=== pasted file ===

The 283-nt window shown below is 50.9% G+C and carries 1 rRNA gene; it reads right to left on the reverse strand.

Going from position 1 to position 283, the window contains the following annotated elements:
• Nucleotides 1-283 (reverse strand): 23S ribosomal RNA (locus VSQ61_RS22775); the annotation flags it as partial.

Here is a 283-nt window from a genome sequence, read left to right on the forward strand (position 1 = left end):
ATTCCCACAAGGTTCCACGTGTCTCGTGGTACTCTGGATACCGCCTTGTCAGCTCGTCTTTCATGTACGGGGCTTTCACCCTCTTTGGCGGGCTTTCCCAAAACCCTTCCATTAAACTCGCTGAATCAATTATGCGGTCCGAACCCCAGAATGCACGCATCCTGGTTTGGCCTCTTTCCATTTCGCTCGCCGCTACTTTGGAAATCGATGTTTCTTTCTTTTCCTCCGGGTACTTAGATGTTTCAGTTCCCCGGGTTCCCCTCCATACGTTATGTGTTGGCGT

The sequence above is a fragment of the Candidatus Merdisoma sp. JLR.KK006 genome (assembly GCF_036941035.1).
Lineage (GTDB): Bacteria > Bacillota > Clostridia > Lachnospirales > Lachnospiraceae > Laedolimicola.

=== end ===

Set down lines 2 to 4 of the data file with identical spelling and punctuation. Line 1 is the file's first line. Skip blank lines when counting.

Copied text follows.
Going from position 1 to position 283, the window contains the following annotated elements:
• Nucleotides 1-283 (reverse strand): 23S ribosomal RNA (locus VSQ61_RS22775); the annotation flags it as partial.

Here is a 283-nt window from a genome sequence, read left to right on the forward strand (position 1 = left end):